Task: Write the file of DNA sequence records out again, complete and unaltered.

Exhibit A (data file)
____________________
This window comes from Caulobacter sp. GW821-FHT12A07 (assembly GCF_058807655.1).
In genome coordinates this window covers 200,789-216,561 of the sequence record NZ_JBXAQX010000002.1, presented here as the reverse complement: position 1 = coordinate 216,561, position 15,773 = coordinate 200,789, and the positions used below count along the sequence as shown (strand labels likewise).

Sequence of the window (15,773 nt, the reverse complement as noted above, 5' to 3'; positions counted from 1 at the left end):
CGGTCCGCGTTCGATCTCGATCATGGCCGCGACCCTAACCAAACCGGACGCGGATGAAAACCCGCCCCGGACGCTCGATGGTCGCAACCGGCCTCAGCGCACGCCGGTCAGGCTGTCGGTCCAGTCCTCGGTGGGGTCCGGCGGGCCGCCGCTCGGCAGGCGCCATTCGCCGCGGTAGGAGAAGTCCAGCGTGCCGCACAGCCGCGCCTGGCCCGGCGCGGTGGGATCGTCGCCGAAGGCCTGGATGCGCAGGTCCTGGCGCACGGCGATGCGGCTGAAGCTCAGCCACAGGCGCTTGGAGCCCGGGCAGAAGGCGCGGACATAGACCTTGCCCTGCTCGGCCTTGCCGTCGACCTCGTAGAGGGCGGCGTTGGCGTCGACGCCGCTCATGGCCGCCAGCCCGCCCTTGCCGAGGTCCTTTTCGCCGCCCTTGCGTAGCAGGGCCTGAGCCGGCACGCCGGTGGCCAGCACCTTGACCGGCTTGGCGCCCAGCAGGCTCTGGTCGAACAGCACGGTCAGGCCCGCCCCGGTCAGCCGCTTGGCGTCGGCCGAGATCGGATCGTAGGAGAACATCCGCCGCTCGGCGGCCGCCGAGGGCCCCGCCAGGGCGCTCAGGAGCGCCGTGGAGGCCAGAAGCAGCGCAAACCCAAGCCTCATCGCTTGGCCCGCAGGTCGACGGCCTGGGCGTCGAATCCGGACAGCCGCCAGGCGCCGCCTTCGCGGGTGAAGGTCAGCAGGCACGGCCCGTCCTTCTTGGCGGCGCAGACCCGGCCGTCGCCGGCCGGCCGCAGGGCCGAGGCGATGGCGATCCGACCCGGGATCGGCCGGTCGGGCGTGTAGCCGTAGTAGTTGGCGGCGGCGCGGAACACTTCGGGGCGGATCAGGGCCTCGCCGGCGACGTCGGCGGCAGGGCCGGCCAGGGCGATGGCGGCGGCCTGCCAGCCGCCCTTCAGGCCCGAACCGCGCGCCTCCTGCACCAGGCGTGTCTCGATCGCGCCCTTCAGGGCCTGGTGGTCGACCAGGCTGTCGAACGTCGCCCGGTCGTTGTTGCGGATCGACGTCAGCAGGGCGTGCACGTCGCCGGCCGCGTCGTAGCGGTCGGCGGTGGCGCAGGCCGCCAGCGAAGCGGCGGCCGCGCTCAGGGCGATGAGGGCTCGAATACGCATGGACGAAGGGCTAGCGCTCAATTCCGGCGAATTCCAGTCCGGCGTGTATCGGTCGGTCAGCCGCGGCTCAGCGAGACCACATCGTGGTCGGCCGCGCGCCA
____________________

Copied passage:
This window comes from Caulobacter sp. GW821-FHT12A07 (assembly GCF_058807655.1).
In genome coordinates this window covers 200,789-216,561 of the sequence record NZ_JBXAQX010000002.1, presented here as the reverse complement: position 1 = coordinate 216,561, position 15,773 = coordinate 200,789, and the positions used below count along the sequence as shown (strand labels likewise).

Sequence of the window (15,773 nt, the reverse complement as noted above, 5' to 3'; positions counted from 1 at the left end):
CGGTCCGCGTTCGATCTCGATCATGGCCGCGACCCTAACCAAACCGGACGCGGATGAAAACCCGCCCCGGACGCTCGATGGTCGCAACCGGCCTCAGCGCACGCCGGTCAGGCTGTCGGTCCAGTCCTCGGTGGGGTCCGGCGGGCCGCCGCTCGGCAGGCGCCATTCGCCGCGGTAGGAGAAGTCCAGCGTGCCGCACAGCCGCGCCTGGCCCGGCGCGGTGGGATCGTCGCCGAAGGCCTGGATGCGCAGGTCCTGGCGCACGGCGATGCGGCTGAAGCTCAGCCACAGGCGCTTGGAGCCCGGGCAGAAGGCGCGGACATAGACCTTGCCCTGCTCGGCCTTGCCGTCGACCTCGTAGAGGGCGGCGTTGGCGTCGACGCCGCTCATGGCCGCCAGCCCGCCCTTGCCGAGGTCCTTTTCGCCGCCCTTGCGTAGCAGGGCCTGAGCCGGCACGCCGGTGGCCAGCACCTTGACCGGCTTGGCGCCCAGCAGGCTCTGGTCGAACAGCACGGTCAGGCCCGCCCCGGTCAGCCGCTTGGCGTCGGCCGAGATCGGATCGTAGGAGAACATCCGCCGCTCGGCGGCCGCCGAGGGCCCCGCCAGGGCGCTCAGGAGCGCCGTGGAGGCCAGAAGCAGCGCAAACCCAAGCCTCATCGCTTGGCCCGCAGGTCGACGGCCTGGGCGTCGAATCCGGACAGCCGCCAGGCGCCGCCTTCGCGGGTGAAGGTCAGCAGGCACGGCCCGTCCTTCTTGGCGGCGCAGACCCGGCCGTCGCCGGCCGGCCGCAGGGCCGAGGCGATGGCGATCCGACCCGGGATCGGCCGGTCGGGCGTGTAGCCGTAGTAGTTGGCGGCGGCGCGGAACACTTCGGGGCGGATCAGGGCCTCGCCGGCGACGTCGGCGGCAGGGCCGGCCAGGGCGATGGCGGCGGCCTGCCAGCCGCCCTTCAGGCCCGAACCGCGCGCCTCCTGCACCAGGCGTGTCTCGATCGCGCCCTTCAGGGCCTGGTGGTCGACCAGGCTGTCGAACGTCGCCCGGTCGTTGTTGCGGATCGACGTCAGCAGGGCGTGCACGTCGCCGGCCGCGTCGTAGCGGTCGGCGGTGGCGCAGGCCGCCAGCGAAGCGGCGGCCGCGCTCAGGGCGATGAGGGCTCGAATACGCATGGACGAAGGGCTAGCGCTCAATTCCGGCGAATTCCAGTCCGGCGTGTATCGGTCGGTCAGCCGCGGCTCAGCGAGACCACATCGTGGTCGGCCGCGCGCCA